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Proceedings Paper

Effect of a thin blood layer on fluorescence spectroscopy
Author(s): Magnus B. Lilledahl; Marianne Barkost; Mari Warløs Gran; Olav A. Haugen; Lars O. Svaasand
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Paper Abstract

When performing intravascular spectroscopy there is always the possibility that there will be a thin layer of blood between the probe and the vessel wall. This will affect measurements espescially below 600 nm where blood absorption is strong (important for fluorescence and Raman measurements) and above 1400 nm where the water absorption is strong. Between these two regions (the theraputic window) the absorption is fairly low and can be neglected. This article explores the possibility of performing measurements outside the optical window by minimizing blood layer and increasing the excitation signal.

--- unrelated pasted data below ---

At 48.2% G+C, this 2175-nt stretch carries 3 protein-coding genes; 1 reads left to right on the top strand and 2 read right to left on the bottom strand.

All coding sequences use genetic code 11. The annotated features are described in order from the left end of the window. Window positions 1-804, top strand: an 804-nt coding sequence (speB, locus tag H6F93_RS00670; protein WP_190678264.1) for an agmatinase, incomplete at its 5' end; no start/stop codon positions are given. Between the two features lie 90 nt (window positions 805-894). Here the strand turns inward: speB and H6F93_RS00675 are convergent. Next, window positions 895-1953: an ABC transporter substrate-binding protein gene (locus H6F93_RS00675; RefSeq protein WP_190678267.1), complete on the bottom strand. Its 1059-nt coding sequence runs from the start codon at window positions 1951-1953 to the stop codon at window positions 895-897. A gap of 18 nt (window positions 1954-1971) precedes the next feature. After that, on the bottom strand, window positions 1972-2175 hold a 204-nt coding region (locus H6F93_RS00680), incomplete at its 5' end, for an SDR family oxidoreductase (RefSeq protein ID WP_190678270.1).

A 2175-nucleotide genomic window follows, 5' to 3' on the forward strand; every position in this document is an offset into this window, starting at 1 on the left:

Paper Details

Date Published: 22 February 2006
PDF: 11 pages
Proc. SPIE 6078, Photonic Therapeutics and Diagnostics II, 60782J (22 February 2006); doi: 10.1117/12.645965
Show Author Affiliations
Magnus B. Lilledahl, Norwegian Univ. of Science and Technology (Norway)
Marianne Barkost, Norwegian Univ. of Science and Technology (Norway)
Mari Warløs Gran, Norwegian Univ. of Science and Technology (Norway)
Olav A. Haugen, Norwegian Univ. of Science and Technology (Norway)
St. Olavs Hospital (Norway)
Lars O. Svaasand, Norwegian Univ. of Science and Technology (Norway)


Published in SPIE Proceedings Vol. 6078:
Photonic Therapeutics and Diagnostics II
Kenton W. Gregory; Nikiforos Kollias; Reza S. Malek; Michael D. Lucroy; Henry Hirschberg; Brian Jet-Fei Wong; Eugene A. Trowers; Werner T.W. de Riese; Justus F. R. Ilgner; Steen J. Madsen; Lloyd P. Tate; Haishan Zeng; Guillermo J. Tearney; Bernard Choi, Editor(s)

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